i’ve got a diary
and
no you can’t readi t

i’ve got a diary

and

no you can’t readi t

14 Sep 2014 / 2 notes

hey pretty babies i hope you are having a lovely sunday evening

my next two albums are gonna be very cool they are going to be called Talking is Too Tough and Love and Death

i am not sure when they are going to be finished but i mean honestly not that long from now. if you get impatient just listen to my other music!!

i have spent all day inside because i am sick. i am drinking green tea now. i have spent all day lazing on my bed, uploading a video and working on songs. i have homework to do. it is raining outside. hummm

subtropicos:

damn. i missed jamescurryiv's show last night. i wanted to hear this one if he played it.

maybe next time. in another city. WHO KNOWS! NO ONE DOES»>

hey!! the set was not Mine, necessarily; i was in a band with other folks. there’s video that will be online soon!

i am certain we will cross paths again >:)

14 Sep 2014 / Reblogged from subtropicos with 2 notes / music charlene never been lonely 

from Whiskeyclone.net:

Beck was once asked what the new pollution was. His reply, “Human radios, sex with machines, mad eunuchs.” Cryptic, but it makes a little sense. He is observing that in modern times, technology, information, etc. can drive you mad. It’s everywhere, your senses are bombarded constantly. 

The woman he is singing about in the song, then, is admirably unaffected by the new pollution, and somehow remains pure. Beck himself called it a “love song,” and surely there’s some admiration, if not actual love throughout the lyrics.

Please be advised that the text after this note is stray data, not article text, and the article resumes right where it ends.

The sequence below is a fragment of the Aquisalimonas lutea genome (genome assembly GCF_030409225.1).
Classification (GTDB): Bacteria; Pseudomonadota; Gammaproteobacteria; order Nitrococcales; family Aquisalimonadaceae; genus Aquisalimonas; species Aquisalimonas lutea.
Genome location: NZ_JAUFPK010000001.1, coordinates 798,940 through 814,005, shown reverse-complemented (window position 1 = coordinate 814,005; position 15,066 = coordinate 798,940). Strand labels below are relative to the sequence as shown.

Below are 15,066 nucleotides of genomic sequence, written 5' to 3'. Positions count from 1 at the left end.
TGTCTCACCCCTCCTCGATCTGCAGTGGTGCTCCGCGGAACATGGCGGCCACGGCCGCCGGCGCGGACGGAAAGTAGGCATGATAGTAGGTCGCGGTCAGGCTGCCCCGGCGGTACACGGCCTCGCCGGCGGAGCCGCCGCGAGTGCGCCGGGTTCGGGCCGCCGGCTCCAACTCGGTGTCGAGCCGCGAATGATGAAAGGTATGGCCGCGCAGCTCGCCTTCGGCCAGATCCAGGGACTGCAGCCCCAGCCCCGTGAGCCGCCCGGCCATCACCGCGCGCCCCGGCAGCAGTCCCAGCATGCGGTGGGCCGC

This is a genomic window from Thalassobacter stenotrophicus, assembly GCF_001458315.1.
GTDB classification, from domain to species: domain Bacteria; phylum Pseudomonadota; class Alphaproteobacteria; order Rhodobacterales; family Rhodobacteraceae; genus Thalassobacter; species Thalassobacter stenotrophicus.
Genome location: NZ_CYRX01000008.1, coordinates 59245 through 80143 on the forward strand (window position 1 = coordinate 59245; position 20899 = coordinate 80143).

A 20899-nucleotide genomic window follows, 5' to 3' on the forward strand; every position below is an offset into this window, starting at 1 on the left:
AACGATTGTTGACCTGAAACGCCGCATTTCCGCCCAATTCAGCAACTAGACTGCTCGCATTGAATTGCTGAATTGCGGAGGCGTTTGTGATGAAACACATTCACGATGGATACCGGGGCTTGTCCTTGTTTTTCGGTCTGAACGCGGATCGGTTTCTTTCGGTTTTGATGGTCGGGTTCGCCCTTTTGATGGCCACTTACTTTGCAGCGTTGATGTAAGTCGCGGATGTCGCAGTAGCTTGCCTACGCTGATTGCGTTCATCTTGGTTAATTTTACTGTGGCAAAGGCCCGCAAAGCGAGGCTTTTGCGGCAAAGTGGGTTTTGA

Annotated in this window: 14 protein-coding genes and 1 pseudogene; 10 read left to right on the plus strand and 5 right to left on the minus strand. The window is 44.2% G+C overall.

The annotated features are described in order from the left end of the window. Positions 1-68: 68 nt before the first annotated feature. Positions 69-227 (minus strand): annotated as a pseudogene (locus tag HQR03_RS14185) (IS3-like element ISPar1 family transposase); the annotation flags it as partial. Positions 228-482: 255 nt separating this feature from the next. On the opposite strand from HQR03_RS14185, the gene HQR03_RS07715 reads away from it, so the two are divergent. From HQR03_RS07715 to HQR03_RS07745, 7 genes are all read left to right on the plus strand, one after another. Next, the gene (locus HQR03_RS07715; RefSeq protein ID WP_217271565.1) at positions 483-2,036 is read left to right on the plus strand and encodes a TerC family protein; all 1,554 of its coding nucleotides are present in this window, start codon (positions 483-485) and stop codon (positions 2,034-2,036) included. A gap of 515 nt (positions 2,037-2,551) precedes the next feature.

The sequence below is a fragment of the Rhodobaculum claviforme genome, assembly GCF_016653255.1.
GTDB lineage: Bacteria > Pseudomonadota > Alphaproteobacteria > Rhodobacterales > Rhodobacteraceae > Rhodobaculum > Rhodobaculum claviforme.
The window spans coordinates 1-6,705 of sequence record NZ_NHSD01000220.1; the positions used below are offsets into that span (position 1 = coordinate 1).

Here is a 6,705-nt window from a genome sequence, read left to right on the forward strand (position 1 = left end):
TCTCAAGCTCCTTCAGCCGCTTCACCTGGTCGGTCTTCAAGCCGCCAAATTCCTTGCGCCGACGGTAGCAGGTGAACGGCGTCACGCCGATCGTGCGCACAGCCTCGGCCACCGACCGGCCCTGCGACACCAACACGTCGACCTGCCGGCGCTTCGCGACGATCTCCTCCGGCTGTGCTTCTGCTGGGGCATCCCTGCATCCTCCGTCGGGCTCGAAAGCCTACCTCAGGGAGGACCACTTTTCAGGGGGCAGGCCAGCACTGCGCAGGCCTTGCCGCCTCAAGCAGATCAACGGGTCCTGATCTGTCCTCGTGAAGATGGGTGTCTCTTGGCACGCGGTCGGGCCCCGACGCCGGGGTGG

In Rolling Stone in 2008, it is written that Beck was “trying to evoke the Sixties glamour of femme fatales from Nico to Brigitte Bardot” in the line about having a cigarette on each arm. The ability to “throw her troubles to the dyin’ embers” is admirable. The image of her being a boat alone in a “stripmine ocean” is wonderful. There’s something very comforting in that. This is a slanted, but effective, portrait of the femme fatale. 

"The New Pollution" is an amazing song, and Beck seems quite proud of it: "…a song like ‘The New Pollution,’ I mean, pollution, it’s a presence in our lives. And isn’t it interesting to use a word like that-something with such horrible connotations-in the context of a love song? That’s where you create friction. That’s where you can start to get someplace where you aren’t dealing in the banalities of everyday, pedestrian rock lyrics. Not that I mean to be snobby about it, I can appreciate the good ol’ song, and I still like to write that way sometimes." It’s interesting to note that Beck uses this type of contrast often, including songs like "Asshole" or "Sweet Sunshine.” 

Integral to the song’s being is the sublime sax sample. It makes the song what it is. Beck calls the song “inverted funk.” He explains, “Some of the other songs are a little bit too loose. We had to pull in the reins, make it a little more tight, bring in the Mormon feel. Mormons are funky.”

She’s got a hand on a wheel of pain / She can talk to the manglin’ strangers / She can sleep in a fiery barn / Throwing troubles to the dyin’ embers

sexy jazz numbers

13 Sep 2014 / 2 notes

set was GOOD!!!!!

set was GOOD!!!!!

13 Sep 2014 / 1 note

javier lost his cat

13 Sep 2014 / 1 note